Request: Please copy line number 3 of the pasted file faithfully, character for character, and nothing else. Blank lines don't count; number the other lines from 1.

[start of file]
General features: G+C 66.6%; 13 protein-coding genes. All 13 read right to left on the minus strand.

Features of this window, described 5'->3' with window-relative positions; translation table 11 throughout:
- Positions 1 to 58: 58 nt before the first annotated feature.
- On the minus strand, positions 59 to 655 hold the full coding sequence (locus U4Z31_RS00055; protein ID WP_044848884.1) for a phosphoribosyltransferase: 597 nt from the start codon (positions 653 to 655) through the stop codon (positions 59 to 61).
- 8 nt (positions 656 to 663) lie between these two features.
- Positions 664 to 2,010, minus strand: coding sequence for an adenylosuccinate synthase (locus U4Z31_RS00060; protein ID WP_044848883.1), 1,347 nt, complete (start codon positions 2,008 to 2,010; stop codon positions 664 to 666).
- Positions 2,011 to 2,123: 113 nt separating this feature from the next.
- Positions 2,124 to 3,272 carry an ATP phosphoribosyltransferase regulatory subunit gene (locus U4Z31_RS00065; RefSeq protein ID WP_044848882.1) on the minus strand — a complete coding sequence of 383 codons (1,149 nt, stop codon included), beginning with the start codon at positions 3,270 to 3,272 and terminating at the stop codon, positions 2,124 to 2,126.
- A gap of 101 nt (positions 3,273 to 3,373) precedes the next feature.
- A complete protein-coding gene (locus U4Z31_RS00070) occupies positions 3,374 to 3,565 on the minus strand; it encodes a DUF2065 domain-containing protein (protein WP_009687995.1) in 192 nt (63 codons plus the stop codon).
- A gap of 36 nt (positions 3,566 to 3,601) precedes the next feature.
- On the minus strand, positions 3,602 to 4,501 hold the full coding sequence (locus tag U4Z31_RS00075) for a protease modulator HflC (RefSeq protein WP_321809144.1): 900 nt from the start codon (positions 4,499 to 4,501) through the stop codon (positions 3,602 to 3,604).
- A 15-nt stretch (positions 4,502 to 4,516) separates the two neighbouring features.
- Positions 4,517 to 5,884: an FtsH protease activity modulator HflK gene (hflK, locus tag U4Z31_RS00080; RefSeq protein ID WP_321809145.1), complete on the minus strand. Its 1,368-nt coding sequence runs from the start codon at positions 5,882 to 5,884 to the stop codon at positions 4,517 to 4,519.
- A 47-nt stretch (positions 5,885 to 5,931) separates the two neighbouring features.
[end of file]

- Positions 1 to 58: 58 nt before the first annotated feature.